• IMF’s Fiscal Monitor report highlighted that though global fiscal deficits are projected to decline in 2024 (to 4.9% of GDP from 5.5% last year), the risk of fiscal slippage is higher in 2024 given a record number of elections globally.
  • Global public debt is estimated to rise to close to 100% of GDP by 2029, and will be driven by US and China. Public debt in these two economies is projected to nearly double by 2053 under current policies! This compares to global public debt of 93% of GDP in 2023, about 9 percentage points (ppts) above the pre-pandemic level. 
  • Oil producers posted much lower fiscal balances in 2023 (surplus 0.4% of GDP) and moving into a deficit this year (-0.2% of GDP).
  • The report also expanded on global interest rate spillovers, stating that tighter financial conditions could raise risks elsewhere: 1ppt spike in US rates is associated with to a 90bps rise in long-term nominal rates in other advanced economies and an uptick of 1ppt in EMEs.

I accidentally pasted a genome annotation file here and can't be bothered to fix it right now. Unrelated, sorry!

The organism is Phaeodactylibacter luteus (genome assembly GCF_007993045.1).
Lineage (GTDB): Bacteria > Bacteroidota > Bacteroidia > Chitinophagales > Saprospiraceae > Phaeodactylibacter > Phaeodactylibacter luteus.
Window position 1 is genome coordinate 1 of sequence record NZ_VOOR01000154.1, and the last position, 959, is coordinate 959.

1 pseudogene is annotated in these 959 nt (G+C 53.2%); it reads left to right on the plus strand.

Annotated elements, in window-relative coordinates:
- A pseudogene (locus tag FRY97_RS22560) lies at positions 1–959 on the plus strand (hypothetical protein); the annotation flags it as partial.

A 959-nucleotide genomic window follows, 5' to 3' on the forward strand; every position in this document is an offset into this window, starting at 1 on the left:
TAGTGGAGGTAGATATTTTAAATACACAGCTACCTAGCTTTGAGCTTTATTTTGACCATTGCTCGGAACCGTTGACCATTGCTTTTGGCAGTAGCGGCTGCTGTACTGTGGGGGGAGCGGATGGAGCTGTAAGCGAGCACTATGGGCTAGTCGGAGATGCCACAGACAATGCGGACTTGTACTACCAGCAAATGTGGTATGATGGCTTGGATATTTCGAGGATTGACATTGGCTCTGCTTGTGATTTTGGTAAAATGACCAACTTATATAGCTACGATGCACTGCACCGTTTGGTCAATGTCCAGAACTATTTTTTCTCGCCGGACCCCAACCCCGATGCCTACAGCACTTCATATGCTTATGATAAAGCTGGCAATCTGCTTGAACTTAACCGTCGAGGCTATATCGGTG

3. MENA growth to increase in 2024 (to 2.7% from 1.9% in 2023), while inflation is forecast to moderate

  • Economic growth is expected to edge up in the MENA region in 2024, but with wide disparity between the GCC nations and the resource-poor MENA nations.
  • Voluntary oil production cuts and lower oil prices have affected growth in the GCC though non-oil sector activity has been robust.
  • Conflict in Gaza. In addition to the loss of lives, displacement of population, lack of electricity/ water/ health/ education facilities, a report from the UN-World Bank estimates infrastructure damages in Gaza at USD 18.5bn during the first four months of the war. Security risks in the Red Sea has seen trade via the Suez Canal drop by 50% yoy in Jan-Feb 2024
  • Growth prospects in 2025 and beyond will be affected by geopolitical developments and uncertainty related to existing conflicts.